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Stateless vs Stateful Applications

by Iwan Price-Evans on Scalability • June 23, 2022

Within the context of application delivery, the term 'state' refers to an application's condition at any given point in time. This condition may have been derived from user interaction, internal processing, or any other application function or process.

State can be used to maintain application conditions such as authentication sessions, interaction history, user preferences, and other interaction processes. 

Applications are often described as being Stateful or Stateless, but what do these terms mean?

What are Stateful applications? 

A Stateful application saves client session data to be used the next time the user needs it. This means that the state of the application is recorded. Stateful applications may want to keep track of user activity such as recent files, open windows, open tabs, or updated user preferences. Recording this information can enable application functionality to be made available even when offline.

When keeping track of state, stateful applications must use dynamic databases to maintain persistent data so it can be read later. This is how a stateful application would recover from a restart. It needs the persistent database to know which point to recover at. It's important to note that stateless applications may not fully recover a session after a failure. An application crash may require the user to log in again and start from scratch.

Stateful applications are typically complex and hard to scale.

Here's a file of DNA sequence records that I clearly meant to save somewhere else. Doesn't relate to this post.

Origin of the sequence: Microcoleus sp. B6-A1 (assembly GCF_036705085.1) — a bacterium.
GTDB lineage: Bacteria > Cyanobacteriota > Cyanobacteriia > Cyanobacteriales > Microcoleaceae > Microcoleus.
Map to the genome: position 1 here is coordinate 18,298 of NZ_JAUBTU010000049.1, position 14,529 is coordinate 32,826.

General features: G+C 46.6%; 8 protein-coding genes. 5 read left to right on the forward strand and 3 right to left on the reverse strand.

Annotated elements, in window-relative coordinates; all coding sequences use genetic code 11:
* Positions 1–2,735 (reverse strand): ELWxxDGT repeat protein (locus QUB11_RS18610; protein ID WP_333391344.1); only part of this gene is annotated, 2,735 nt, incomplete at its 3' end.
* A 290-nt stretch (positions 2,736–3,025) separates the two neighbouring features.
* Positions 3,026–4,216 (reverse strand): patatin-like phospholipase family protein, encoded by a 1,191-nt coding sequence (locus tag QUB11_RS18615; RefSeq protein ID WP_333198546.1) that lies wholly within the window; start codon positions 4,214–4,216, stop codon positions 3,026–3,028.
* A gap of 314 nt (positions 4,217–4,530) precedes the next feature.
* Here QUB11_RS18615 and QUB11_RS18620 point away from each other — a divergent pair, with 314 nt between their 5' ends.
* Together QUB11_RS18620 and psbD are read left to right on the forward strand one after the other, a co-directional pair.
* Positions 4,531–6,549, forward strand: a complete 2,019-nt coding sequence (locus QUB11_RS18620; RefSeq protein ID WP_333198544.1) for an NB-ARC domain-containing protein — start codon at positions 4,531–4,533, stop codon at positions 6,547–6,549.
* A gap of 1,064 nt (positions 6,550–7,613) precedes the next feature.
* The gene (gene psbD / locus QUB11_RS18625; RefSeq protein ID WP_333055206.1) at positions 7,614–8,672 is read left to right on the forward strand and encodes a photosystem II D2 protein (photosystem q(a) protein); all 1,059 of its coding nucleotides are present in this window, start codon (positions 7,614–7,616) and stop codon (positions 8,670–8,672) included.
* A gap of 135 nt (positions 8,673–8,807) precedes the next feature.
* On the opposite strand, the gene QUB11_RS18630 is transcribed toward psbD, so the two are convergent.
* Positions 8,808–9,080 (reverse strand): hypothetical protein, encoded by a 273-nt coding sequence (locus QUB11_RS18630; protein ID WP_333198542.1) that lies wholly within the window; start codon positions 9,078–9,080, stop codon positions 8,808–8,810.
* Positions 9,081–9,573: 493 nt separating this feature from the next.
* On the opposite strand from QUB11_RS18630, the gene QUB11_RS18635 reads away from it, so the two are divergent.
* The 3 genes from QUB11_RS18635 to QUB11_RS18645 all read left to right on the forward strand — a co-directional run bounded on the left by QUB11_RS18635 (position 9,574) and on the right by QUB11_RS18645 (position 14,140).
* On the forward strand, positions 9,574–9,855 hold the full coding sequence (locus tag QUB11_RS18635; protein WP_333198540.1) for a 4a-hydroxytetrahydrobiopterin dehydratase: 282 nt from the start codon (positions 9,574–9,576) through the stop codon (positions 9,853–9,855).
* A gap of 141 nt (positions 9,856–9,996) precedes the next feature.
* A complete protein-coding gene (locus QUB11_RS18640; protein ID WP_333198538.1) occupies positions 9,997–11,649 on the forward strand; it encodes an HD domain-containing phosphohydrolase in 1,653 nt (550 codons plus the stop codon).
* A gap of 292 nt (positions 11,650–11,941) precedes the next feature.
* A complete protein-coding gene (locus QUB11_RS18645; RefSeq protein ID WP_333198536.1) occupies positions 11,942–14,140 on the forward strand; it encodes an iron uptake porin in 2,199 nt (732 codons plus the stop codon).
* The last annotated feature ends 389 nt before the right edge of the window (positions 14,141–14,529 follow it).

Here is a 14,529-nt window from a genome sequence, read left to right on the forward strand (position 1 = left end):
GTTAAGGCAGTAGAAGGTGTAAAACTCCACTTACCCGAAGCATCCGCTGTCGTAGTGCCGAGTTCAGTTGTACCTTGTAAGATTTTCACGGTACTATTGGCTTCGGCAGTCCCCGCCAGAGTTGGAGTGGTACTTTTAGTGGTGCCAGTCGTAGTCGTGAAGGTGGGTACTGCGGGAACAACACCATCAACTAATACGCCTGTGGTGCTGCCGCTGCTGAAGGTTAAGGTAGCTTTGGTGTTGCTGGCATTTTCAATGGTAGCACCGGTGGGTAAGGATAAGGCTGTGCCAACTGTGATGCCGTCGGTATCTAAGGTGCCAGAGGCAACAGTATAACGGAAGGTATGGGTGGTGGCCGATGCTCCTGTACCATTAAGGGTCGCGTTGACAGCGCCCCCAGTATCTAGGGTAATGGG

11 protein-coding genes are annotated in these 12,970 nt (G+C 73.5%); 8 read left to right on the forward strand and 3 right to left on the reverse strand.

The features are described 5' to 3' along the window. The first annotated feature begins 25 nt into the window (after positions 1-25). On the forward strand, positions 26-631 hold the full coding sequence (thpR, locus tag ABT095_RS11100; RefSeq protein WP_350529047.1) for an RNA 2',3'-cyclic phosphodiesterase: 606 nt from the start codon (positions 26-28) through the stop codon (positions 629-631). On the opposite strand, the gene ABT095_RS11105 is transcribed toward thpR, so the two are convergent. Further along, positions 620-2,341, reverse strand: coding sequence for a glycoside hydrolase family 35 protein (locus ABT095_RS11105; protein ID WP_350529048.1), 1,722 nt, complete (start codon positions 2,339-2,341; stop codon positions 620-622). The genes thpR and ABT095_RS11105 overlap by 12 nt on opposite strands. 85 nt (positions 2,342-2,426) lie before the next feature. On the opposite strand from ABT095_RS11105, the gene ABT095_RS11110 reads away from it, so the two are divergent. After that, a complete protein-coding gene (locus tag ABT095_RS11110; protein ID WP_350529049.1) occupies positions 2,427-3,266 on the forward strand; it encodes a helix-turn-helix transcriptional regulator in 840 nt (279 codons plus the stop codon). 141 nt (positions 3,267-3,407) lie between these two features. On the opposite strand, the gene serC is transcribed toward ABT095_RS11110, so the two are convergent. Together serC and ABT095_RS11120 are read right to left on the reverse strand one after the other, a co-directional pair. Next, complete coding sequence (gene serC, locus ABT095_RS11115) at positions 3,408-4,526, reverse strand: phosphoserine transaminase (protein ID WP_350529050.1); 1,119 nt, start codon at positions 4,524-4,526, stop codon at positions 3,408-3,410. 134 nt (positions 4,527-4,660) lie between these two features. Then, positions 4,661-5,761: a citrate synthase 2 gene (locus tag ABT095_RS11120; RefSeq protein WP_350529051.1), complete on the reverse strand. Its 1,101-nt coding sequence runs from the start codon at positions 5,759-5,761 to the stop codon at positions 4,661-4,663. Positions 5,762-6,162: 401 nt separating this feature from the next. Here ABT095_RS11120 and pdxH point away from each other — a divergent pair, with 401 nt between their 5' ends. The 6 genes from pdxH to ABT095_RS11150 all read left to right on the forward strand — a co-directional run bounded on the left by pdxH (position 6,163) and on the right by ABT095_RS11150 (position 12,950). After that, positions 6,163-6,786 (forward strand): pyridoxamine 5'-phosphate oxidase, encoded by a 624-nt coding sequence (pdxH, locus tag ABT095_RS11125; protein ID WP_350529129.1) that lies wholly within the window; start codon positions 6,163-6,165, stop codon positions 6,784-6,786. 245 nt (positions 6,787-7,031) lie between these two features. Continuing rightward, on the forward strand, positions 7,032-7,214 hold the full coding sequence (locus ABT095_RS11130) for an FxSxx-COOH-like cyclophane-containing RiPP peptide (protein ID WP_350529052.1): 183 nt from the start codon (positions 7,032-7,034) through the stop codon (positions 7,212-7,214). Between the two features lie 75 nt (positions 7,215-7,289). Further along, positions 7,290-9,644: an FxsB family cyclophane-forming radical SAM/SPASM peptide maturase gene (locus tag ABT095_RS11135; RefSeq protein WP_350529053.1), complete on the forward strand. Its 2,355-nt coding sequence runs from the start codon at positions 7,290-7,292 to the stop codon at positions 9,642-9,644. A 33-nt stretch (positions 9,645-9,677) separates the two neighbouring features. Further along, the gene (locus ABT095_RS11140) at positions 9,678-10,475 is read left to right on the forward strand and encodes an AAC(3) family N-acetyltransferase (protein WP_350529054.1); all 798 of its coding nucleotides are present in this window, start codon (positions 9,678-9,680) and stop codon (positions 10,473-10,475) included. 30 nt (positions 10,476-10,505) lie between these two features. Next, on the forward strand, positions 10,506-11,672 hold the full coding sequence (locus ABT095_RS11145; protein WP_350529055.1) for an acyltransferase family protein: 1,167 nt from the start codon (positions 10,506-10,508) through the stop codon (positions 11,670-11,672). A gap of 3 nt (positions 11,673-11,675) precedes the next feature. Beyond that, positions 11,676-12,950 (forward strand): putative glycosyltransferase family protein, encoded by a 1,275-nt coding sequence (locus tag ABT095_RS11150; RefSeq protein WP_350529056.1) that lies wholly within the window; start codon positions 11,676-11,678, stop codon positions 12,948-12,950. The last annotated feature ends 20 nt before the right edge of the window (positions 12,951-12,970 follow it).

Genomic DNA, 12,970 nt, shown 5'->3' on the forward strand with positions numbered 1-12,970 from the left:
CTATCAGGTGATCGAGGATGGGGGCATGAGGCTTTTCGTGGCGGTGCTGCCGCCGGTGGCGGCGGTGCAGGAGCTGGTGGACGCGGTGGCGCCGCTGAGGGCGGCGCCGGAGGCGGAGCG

• When a session state is stored on a server, the client and server must maintain their connection.
  • Designing applications to rely on these client and server pairs makes them inherently difficult to scale.
  • When scaling these applications, it's necessary to maintain the user sessions across multiple servers and ensure that each specific user request is connecting to the same server.

What are Stateless applications?

Stateless applications process code and content and don't record data. They don't keep track of information created during one user session to make it available to the user in subsequent sessions.

Even though an application may be stateless, it still needs to keep track of state somehow. This is done by the application relying on the client to maintain user sessions. 

Stateless applications don't keep track of session information on the server-side as all state tracking is performed on the client-side. For example, web applications often use cookies or browser local storage to maintain the state of a session.

A server hosting a stateless application will process state information relayed to it and will have no internal record of that state. It doesn't require persistent databases to maintain the user's session state. 

Stateless applications are typically simple and scalable.

  • Stateless applications typically handle ephemeral state data. This architecture allows the state of applications to be transitory and this means that application design and implementation are simpler than in stateful apps.
  • Stateless applications are suited to modern cloud architectures such as containers which can handle errors and failover to a completely new server instance.